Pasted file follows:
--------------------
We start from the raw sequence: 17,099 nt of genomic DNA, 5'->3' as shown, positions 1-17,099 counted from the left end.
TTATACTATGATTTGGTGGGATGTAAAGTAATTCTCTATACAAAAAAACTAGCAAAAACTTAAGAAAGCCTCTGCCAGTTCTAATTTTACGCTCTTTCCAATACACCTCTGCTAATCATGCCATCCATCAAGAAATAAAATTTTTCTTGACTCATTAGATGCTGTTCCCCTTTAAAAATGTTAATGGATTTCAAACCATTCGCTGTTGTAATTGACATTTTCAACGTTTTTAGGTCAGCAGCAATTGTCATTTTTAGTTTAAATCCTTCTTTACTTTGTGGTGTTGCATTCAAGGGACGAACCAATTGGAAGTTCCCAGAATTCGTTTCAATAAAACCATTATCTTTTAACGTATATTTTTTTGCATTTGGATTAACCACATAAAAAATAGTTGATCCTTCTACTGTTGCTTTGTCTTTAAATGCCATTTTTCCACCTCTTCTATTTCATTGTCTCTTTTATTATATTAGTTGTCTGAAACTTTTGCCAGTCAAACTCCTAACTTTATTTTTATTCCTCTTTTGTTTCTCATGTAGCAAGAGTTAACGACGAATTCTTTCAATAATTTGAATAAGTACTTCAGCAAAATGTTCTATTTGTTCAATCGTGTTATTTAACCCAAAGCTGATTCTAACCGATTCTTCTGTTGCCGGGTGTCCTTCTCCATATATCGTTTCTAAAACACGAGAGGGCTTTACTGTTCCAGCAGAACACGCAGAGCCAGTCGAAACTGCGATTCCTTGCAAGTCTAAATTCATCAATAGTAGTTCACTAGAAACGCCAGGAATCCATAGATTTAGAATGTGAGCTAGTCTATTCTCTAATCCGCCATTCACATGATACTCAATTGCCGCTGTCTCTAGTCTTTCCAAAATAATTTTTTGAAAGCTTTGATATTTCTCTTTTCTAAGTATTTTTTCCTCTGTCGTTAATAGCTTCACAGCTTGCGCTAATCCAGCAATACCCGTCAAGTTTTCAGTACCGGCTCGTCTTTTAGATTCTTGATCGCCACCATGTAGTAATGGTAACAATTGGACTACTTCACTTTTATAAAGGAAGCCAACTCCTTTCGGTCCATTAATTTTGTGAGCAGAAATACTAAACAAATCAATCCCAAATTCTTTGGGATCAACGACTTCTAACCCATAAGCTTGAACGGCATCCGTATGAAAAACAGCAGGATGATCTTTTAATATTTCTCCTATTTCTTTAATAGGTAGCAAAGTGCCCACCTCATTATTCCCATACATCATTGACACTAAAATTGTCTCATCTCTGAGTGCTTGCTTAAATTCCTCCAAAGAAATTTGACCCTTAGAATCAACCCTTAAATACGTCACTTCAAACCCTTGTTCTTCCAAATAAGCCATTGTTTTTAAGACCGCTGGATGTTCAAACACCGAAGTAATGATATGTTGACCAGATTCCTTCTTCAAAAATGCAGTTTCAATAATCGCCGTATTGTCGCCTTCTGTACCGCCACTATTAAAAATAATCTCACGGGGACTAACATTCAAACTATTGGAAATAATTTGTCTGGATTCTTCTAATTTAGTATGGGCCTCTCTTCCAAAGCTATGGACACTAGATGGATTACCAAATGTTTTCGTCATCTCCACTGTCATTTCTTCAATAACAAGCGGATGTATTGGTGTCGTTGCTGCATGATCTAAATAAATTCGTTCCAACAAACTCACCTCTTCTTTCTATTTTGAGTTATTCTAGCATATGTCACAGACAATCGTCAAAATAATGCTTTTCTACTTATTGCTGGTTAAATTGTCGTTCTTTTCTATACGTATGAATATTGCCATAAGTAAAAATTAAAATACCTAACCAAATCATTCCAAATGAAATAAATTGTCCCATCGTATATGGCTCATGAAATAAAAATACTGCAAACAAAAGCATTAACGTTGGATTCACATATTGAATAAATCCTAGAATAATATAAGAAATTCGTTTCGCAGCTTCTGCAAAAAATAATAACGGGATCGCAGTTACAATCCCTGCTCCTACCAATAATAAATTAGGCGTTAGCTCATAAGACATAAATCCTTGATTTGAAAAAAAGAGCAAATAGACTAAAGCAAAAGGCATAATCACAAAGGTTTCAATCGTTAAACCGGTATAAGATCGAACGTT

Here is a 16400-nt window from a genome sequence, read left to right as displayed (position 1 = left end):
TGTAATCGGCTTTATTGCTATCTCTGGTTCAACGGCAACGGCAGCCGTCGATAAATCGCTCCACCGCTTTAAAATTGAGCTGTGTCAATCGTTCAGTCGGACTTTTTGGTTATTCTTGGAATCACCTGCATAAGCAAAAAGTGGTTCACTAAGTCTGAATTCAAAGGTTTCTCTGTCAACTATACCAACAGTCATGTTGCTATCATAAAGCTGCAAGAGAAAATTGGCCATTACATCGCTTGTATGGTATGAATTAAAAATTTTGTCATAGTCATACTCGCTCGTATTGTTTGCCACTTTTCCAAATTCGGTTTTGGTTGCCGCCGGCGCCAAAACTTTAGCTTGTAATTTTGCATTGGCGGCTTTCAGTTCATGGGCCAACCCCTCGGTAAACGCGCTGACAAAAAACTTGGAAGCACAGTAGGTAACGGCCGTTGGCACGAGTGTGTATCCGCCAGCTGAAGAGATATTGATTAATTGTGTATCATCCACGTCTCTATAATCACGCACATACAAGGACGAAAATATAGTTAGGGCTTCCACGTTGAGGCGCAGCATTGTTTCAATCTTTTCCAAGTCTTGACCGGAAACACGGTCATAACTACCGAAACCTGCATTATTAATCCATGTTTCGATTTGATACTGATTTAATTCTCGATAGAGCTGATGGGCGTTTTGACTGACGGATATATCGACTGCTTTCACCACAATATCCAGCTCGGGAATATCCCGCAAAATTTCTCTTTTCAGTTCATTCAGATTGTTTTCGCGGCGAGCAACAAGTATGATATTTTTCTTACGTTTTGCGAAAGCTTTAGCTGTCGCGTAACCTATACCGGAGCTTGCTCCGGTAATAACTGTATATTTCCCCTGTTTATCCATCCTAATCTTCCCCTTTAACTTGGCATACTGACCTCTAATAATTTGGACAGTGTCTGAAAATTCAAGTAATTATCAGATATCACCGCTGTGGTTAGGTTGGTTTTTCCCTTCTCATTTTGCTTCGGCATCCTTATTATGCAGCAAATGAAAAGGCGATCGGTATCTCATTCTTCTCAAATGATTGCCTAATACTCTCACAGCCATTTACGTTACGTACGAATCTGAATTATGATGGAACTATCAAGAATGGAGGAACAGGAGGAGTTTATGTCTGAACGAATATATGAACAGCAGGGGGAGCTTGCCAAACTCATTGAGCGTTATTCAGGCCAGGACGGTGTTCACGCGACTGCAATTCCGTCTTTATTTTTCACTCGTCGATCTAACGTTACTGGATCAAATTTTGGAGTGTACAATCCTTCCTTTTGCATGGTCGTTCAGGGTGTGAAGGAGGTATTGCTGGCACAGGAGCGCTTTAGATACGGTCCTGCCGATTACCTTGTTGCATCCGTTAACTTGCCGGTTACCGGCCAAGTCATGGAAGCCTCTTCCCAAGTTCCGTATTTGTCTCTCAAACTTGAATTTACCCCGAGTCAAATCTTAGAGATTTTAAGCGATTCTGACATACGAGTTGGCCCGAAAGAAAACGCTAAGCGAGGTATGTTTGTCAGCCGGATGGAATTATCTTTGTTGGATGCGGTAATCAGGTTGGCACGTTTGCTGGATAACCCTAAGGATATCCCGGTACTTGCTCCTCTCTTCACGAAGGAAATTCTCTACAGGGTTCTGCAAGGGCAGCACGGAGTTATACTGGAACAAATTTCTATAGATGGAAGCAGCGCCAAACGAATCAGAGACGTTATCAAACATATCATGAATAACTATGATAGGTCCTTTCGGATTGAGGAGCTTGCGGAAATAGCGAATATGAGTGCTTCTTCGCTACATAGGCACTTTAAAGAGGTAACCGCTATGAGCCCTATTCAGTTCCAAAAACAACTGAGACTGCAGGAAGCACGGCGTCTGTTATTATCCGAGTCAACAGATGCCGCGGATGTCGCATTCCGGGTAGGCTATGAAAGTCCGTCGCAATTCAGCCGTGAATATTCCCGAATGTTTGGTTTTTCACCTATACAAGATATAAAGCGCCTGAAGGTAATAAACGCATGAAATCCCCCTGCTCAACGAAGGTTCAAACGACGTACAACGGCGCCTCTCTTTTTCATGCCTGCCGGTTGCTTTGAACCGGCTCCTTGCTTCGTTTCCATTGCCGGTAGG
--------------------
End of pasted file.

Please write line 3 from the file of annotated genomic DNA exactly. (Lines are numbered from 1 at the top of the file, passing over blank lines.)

Here is a 16400-nt window from a genome sequence, read left to right as displayed (position 1 = left end):